Over the River Dept.
Branding. Even when at play, apparently, the M.B.A.s-to-be at Harvard Business School (HBS) are also at work. The lawn between the spiffy Klarman Hall (HBS’s terrific conference facility) and the Schwartz Pavilion (for covered outdoor lounging) is equipped with casual seating and—who knew?—cornhole gear.
Lest this be thought too down-market or frivolous, it turns out to be a continuing lesson in branding: the target boards are crimson, with prominent HBS initials. Who gets the credit for that?
No word on who the champions might be, or whether this qualifies for inclusion on a résumé submitted to Goldman Sachs recruiters.
The soul of an engineer. Across Western Avenue, the science and engineering complex—home to much of the School of Engineering and Applied Sciences faculty—looms large. Inside, the building is as cutting-edge as can be: exposed cables and piping overhead; glass-walled working spaces so passersby can see students manipulating apparatuses; an acrophobia-inducing central atrium (somewhat buffered with newly installed glass panels on the surrounding railings); a mini-library to which books are shipped from elsewhere on campus and await their users in tiny lockers; and many colorful, casual seating areas where ideas presumably spark.
This is not, however, solely the preserve of secular tinkerers. Just down the hall from the casual cafe (sandwiches, bowls, etc.), room 1.306 (in an MIT-styled locating convention) is a dedicated Prayer and Meditation Room. And to be sure novices know how to pray and meditate, there are seven rules for use posted on the glass wall: hours 7 a.m. to 7 p.m., occupancy by no more than four people at a time, a 30-minute limit, etc.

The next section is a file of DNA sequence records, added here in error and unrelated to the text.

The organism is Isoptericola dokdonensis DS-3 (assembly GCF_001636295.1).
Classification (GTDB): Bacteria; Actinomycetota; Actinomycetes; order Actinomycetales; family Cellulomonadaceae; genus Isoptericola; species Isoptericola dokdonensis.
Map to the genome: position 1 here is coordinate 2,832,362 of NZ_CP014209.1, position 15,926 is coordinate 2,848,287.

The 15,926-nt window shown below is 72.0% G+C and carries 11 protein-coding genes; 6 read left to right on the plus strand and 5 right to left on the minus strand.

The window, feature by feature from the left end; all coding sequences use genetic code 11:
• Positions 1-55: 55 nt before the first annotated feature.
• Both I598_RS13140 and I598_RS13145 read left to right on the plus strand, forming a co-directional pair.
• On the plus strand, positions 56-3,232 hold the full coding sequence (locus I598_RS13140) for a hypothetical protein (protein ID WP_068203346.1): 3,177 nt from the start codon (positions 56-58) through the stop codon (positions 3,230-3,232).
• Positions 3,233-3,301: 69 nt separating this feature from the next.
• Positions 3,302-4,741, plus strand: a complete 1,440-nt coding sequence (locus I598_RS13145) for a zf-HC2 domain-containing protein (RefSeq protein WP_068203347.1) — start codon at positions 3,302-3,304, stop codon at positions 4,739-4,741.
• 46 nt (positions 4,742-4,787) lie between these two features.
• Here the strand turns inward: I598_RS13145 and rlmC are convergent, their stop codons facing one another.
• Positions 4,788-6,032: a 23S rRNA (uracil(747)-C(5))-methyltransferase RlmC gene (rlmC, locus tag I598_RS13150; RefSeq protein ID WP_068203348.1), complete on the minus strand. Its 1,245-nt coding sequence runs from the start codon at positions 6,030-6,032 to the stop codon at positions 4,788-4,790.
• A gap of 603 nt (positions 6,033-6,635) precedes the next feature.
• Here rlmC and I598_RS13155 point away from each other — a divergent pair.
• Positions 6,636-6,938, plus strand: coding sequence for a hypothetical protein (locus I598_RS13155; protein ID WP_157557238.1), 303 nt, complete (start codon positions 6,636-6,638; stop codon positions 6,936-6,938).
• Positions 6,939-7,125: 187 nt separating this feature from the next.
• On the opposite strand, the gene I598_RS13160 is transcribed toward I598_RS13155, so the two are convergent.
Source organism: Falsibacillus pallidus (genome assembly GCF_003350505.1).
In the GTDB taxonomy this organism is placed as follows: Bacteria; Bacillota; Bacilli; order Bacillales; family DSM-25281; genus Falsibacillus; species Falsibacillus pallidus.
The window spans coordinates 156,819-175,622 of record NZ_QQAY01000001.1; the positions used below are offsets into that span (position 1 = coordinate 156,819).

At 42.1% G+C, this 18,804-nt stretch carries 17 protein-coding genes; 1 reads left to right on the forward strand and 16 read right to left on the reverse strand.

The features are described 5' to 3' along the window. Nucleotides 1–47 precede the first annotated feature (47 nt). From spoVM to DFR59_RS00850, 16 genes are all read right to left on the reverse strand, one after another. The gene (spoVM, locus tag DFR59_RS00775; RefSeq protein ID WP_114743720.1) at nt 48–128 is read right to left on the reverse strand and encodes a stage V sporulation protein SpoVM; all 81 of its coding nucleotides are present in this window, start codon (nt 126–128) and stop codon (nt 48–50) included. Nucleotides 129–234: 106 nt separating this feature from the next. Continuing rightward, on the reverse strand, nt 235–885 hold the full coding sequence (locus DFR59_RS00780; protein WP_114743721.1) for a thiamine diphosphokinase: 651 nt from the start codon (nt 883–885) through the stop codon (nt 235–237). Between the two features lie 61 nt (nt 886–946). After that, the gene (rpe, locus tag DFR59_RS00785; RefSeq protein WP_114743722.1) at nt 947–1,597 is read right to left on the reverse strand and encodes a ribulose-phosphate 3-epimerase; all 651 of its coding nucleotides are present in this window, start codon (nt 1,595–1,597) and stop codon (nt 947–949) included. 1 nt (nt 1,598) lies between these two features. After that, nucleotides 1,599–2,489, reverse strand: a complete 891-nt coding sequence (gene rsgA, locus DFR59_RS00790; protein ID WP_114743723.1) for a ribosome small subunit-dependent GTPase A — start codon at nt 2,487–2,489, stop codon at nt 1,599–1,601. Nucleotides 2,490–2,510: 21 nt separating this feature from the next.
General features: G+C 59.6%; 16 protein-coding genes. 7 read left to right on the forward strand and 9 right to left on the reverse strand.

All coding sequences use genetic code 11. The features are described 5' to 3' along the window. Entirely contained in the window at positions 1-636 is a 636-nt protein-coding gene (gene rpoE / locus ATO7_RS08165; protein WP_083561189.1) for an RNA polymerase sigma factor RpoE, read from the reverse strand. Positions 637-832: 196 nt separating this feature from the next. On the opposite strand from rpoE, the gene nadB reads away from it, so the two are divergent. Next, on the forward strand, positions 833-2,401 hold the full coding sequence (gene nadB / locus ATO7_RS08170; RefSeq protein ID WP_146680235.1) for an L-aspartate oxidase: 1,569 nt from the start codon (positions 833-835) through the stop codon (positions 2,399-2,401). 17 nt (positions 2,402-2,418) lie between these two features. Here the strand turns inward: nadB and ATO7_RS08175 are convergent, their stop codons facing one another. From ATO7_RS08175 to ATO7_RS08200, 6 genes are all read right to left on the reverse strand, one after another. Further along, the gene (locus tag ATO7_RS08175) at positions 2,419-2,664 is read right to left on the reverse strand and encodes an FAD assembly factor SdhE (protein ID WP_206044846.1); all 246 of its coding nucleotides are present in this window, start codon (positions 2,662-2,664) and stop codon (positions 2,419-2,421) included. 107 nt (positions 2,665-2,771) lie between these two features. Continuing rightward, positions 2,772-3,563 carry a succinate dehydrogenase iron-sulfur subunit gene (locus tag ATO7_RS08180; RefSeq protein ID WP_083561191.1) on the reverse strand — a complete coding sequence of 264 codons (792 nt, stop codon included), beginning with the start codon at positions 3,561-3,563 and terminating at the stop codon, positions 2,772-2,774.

Call it the applied science of prayer and meditation.
Metrical Mineralogist. Cornelius Searle Hurlbut Jr., who was professor of mineralogy and a widely published author on that subject and gemology, was memorialized by colleagues on December 6, long after his death (in 2005!). He was also recalled for mineral-inspired compositions, making him perhaps the foremost—or only—poet of crystallography. Hence, “Crystal Problems”:
When first I studied crystals/I didn’t have the knack/Of three dimensional thinking:/This skill I seemed to lack.
I’d turn and twist the crystal round/In hope that I could see/At least one axis or a plane/Of crystal symmetry.
The prism, pinacoid, and dome,/The rhombic pyramid/All looked the same to me,/No matter what I did.
But now I’ve studied long and hard,/And think I’m somewhat wise,/For in no length of time at all/The cube I recognize.
Sunstruck. Few Harvard College class secretaries rate the back-page obituary in The Economist (plus substantial write-ups in the New York Times and Boston Globe), but Jay M. Pasachoff ’63, Ph.D. ’69, did. Not for his services to his fellow alumni, of course (nor for his pungent letters to this magazine), but for his five decades of astronomical science and teaching at Williams College, in which capacity he observed most of the 75 solar eclipses he took in during his 79 years—the first of them as a freshman, aboard a DC-3 off the Massachusetts coast, with Donald H. Menzel. Pasachoff, already into astronomy, was hooked.
The Economist notice of his death November 20, in the December 10, 2022, issue, said chasing eclipses, students in tow, to observe the corona and share his passion, “took him all over the place. Every 18 months or so, the usual time-lapse between total eclipses, he would fly off, packing hundreds of pounds of equipment and his orange trousers, and on his return he would be planning the next excursion, scraping funds together, scanning the ‘paths of totality’ across the globe, and poring over cloudiness statistics to be sure of an unobscured view” in Mexico, Rajasthan, Bucharest, and elsewhere.
The obituary noted that a terrific eclipse was forecast for 2024: “He wanted everyone to observe it. As for him, he was already plotting hotel reservations in Sinaloa, the place with the best view.” It won’t be the same without him. Nor will the class’s sixtieth reunion this June.